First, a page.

1. Create quality content (usually this is a long-form content)
  2. Build backlinks from high authority sites

Great. 

Nothing out of the ordinary. 

But ask yourself this. 

If your website takes 45 seconds to load, would anyone stick around to read your content? Would a high domain authority website like Entrepreneur or Forbes or Wall Street Journal link to you? 

Sampel GTMetrix Mobile Speed Test

Most probably not. 

That’s why improving your website speed matters and should be the first thing you do if you want to improve your website rankings. 

Again, I’m not saying creating great content and acquiring links aren’t valuable. They are. 

In fact, those are two of the three core pillars I believe that every website should have in order to rank on Google.

What I’m saying is they are not the first thing you should look at. 

Backlinko actually just published an updated search engine rankings study. In the post, Brian mentioned that they found “no correlation between site speed and Google rankings.” But remember, this particular research only looked at the top 10 results. The average website speeds of these websites? 1.65 seconds.

When I asked him about this, here’s what he said:

This study looked only at the first page of Google. In other words: factors that can take you from #10 to #1. So it might be that speed helps you crack the top 10 (which is why they load faster than the pages we looked at in our page speed study). But it may not help you climb the first page.

Get your website speed on mobile to an acceptable level of quality first, then you work on the other things. You don’t build a house starting from the walls or the roof. You lay a solid foundation first. 

Online, that’s your website and how fast it loads. 

What the Data Says About Website Rankings

You might be asking is there some data the supports this?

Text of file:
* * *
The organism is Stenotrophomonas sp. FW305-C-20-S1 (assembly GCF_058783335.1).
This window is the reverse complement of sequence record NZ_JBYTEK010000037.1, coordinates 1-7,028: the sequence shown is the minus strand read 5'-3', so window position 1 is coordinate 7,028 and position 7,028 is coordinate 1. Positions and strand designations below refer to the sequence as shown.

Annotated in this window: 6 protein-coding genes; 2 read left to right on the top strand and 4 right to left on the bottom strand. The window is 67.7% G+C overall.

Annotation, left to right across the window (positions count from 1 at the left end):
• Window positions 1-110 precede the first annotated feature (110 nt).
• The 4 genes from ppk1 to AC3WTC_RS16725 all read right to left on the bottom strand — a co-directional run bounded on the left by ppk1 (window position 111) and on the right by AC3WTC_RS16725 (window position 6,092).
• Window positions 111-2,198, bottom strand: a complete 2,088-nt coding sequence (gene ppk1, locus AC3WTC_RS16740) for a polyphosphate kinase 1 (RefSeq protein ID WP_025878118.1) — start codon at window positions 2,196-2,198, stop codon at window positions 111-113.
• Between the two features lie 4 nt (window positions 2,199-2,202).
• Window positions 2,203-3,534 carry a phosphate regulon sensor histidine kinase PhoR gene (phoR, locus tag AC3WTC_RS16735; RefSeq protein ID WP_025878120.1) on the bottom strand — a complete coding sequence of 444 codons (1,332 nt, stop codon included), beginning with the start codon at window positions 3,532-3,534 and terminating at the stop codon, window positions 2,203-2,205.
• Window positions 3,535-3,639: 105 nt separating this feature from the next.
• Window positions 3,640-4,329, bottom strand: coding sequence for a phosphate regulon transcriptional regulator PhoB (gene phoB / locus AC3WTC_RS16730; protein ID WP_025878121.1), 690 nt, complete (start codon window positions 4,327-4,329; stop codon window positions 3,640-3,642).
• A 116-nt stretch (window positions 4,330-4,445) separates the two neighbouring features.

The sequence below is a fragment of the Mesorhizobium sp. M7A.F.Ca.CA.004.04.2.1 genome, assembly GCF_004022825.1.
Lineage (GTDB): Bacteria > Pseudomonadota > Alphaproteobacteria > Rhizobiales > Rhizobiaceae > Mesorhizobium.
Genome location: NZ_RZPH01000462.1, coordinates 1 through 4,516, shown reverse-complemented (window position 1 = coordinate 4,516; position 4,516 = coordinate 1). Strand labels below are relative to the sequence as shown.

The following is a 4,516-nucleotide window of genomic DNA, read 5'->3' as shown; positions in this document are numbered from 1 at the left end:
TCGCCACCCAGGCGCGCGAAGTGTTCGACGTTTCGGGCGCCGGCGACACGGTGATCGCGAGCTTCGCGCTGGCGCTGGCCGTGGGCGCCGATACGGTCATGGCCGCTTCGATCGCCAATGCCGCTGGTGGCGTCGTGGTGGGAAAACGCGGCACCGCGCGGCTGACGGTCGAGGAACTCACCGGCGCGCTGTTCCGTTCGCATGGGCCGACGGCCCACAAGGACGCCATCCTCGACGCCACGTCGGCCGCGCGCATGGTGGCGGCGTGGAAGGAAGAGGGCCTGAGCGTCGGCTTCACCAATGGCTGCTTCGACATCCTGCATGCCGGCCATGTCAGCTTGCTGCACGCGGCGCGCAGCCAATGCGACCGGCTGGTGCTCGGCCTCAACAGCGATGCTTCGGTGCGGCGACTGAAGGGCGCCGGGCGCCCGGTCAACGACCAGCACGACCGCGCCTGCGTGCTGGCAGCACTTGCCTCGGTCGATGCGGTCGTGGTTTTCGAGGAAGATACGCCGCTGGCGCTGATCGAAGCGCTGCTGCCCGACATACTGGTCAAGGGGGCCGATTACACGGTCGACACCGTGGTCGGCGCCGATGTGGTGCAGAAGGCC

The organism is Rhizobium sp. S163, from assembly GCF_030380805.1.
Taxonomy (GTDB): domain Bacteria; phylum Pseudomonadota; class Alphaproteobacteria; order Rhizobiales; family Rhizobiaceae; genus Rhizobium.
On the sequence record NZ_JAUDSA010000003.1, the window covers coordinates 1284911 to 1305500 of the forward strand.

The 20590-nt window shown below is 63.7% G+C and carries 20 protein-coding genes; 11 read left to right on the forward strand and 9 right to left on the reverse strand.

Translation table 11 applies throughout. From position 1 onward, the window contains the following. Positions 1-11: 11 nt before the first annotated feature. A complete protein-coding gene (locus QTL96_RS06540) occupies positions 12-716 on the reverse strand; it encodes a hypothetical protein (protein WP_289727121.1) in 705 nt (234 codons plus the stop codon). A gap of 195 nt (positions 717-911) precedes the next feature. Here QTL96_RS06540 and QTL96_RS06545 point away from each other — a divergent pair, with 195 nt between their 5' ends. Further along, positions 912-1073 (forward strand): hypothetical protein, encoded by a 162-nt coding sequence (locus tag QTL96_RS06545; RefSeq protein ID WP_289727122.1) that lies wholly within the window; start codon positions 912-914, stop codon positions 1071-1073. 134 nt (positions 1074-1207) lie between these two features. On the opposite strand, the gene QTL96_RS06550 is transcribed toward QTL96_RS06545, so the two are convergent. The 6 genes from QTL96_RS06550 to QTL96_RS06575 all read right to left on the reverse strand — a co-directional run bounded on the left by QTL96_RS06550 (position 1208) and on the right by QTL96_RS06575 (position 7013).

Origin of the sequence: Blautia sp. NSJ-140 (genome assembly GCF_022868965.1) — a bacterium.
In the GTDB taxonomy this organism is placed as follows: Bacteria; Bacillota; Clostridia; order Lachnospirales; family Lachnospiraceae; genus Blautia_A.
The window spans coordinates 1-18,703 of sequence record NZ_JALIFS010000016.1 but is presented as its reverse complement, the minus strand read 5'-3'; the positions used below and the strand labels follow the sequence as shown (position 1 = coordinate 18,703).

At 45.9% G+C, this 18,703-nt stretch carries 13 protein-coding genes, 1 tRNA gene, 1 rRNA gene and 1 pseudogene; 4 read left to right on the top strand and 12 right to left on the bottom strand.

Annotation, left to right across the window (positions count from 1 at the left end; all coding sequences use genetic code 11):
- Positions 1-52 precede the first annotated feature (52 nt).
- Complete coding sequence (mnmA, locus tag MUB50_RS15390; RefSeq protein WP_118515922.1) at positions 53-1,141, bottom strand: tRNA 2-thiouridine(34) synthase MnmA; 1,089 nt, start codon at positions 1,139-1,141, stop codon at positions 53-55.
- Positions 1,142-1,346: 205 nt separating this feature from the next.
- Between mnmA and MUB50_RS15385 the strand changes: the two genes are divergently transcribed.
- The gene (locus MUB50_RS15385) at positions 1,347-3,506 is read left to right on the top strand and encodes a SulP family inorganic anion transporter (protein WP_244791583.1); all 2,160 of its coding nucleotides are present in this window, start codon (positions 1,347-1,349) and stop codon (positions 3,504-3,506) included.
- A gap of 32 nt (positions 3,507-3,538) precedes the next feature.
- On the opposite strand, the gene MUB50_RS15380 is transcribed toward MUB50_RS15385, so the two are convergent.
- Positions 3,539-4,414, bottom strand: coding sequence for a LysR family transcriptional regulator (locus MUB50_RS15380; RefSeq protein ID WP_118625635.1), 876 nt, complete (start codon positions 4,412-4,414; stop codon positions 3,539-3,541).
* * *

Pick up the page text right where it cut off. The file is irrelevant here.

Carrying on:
Faster websites rank higher on Google.

Websites with faster load speed rank higher
Source: Backlinko

While the difference in speed between the 1st and 10th position isn’t as big, their speed are 10x faster than the speed of most websites.

Here’s another study from Backlinko where they found that the average load time for websites on desktop is 10 seconds, while on mobile is 27 second.

Average fully loaded speed on desktop and mobile

As you can see, there’s an argument to be made about why you should improve your site speed first.

Fast Website: What Does It Look Like

You don’t have to have the fastest website in the world, or in your industry if you want to rank at the top of Google. 

All you need is to get to an acceptable level of quality, or in this case, speed. 

So how fast should your website be?

Aim for less than 3 seconds. That’s it. 

John Mueller's Tweet regarding page speed

By doing that, you’re already ahead of most industry average site speed

Average Speed Index in the USA Across 8 Industries

Your website is the foundation of all your online activities. Depending on how fast (or slow) it loads affects how users interact with you online.

Take a look at this additional study by SEMRush. The factors listed that are higher in terms of importance have something to do with how users interact on your page, aka “user metrics.”